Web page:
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Re: [alac] GAO Report on Domain Names

  • To: John R Levine <johnl@xxxxxxxx>
  • Subject: Re: [alac] GAO Report on Domain Names
  • From: Vittorio Bertola <vb@xxxxxxxxxxxxxx>
  • Date: Sun, 11 Dec 2005 12:31:22 +0100

John R Levine ha scritto:
I have considerable sympathy for the European viewpoint, but this gets to
the important question of whether registering a domain is more like buying
a car or buying a pencil.  To me the arguments for anonymous domain
ownership are about as unpersuasive as arguments for anonymous car
ownership.  A domain is at most a convenience for personal use of the net,
hardly a necessity.  As with car ownership, if you want to use a nominee,
you can, but your nominee takes responsibility for it.

I don't know how it works in the US, but in Italy you do supply your data to get a car plate, but they are not accessible to the public - only to the relevant public officers. Exactly as I was saying, you supply your data but you know that they will be used wisely and through due process.

Your domain, for example, is a subdomain of eu.org and I presume there is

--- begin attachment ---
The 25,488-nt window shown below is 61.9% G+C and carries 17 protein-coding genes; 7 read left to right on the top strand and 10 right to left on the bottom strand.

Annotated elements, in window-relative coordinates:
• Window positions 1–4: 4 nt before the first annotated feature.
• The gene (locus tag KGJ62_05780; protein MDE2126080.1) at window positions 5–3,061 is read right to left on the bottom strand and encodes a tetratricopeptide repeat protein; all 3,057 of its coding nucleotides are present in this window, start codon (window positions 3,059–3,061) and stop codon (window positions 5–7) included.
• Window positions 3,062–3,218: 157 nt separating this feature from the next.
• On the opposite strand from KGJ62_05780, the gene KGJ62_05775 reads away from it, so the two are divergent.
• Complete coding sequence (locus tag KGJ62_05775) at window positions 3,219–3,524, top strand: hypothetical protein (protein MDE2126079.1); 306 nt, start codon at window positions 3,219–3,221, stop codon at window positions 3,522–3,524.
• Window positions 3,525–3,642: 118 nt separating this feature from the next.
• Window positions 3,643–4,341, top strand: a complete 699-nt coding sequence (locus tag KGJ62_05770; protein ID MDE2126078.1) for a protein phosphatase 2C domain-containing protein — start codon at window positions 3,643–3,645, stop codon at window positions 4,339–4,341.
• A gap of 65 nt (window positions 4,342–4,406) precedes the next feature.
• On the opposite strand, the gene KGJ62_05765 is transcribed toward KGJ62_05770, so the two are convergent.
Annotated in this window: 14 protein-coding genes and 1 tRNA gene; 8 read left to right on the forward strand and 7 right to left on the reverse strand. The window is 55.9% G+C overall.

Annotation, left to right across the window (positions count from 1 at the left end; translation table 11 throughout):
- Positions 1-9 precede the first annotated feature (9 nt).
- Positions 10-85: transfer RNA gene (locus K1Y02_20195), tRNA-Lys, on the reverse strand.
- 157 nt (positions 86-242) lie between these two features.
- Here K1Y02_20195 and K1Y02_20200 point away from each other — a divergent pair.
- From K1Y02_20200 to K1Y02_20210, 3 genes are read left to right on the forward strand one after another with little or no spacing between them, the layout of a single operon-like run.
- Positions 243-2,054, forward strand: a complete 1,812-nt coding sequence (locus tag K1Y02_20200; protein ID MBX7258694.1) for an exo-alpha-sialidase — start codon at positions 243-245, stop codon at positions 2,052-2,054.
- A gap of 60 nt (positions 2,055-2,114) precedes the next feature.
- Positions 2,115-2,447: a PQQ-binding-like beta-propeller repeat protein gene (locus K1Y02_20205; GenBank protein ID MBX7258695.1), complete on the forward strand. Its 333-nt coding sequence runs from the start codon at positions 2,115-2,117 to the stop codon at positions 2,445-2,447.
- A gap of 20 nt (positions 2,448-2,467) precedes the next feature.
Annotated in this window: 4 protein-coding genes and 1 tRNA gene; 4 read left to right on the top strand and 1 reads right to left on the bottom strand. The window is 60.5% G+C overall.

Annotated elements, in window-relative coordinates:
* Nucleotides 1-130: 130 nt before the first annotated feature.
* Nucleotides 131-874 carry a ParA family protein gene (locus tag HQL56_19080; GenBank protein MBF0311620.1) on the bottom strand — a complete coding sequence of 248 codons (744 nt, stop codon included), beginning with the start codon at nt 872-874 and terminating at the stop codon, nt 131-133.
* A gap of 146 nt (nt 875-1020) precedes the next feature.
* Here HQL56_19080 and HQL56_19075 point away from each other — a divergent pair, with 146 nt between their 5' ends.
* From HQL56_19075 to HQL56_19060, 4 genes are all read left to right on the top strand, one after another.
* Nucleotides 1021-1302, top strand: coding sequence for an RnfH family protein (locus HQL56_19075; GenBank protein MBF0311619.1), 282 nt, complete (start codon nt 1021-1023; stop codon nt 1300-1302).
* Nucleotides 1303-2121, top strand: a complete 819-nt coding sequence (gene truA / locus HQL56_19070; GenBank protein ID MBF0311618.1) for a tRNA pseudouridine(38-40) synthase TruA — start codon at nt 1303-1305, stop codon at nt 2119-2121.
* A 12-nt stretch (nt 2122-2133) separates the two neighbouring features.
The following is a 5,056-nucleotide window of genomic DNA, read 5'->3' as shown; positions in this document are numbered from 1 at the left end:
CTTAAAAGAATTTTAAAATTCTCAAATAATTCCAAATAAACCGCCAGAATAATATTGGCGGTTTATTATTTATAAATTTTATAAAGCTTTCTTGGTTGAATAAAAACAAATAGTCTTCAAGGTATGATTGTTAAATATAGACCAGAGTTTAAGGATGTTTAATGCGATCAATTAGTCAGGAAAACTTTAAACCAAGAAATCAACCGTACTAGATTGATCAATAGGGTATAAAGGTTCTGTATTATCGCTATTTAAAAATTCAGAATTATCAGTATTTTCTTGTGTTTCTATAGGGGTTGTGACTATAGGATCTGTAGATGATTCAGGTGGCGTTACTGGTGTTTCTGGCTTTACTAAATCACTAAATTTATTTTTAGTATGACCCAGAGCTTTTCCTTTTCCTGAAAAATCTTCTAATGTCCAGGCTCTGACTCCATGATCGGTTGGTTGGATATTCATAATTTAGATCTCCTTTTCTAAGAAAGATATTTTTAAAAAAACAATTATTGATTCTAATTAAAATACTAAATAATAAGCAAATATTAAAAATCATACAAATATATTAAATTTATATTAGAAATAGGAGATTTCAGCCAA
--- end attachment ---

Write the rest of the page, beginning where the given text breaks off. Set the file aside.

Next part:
no way to connect it to you without their help.  That's fine so long as
eu.org understands that if you do something awful, they're on the hook for

Well, actually they have whois.eu.org, where you can find all the gory details of my personal life... (perhaps now I will start to get harassed at home from some of the ALAC criticists? :-) )

However, another point that I've made many times but apparently, lost in this mostly ideological war, no one ever listened to, is that while there is a certain percentage of incorrect Whois records that were purposedly forged by the owners to prevent true data from exposure (either for good or bad reasons), there is a much higher percentage of Whois records which are incorrect simply because users are not educated to keeping them accurate, or do not have simple means to do so. Years ago I registered myself as a person record in ~50 cc/gTLDs, while registering the name of the company I was working with at the time. Later I would have liked to update them and reuse them for further domains, but in many cases there was no simple way to get the registry (in most cases ccTLDs do not have registrars) to update it. In some cases the only way was to send an email from my old corporate address, which didn't exist any more. In other cases, there was simply no procedure, apart perhaps from making a phone call in Spanish to Venezuela :-)

If there was a simple way to keep your data on your servers, things might be much better. Actually, I've always been wondering why, since the DNS is distributed, Whois records are centralized. Shouldn't you simply add them to each zone file?
vb. [Vittorio Bertola - v.bertola [a] bertola.eu.org]<-----
http://bertola.eu.org/ <- Prima o poi...

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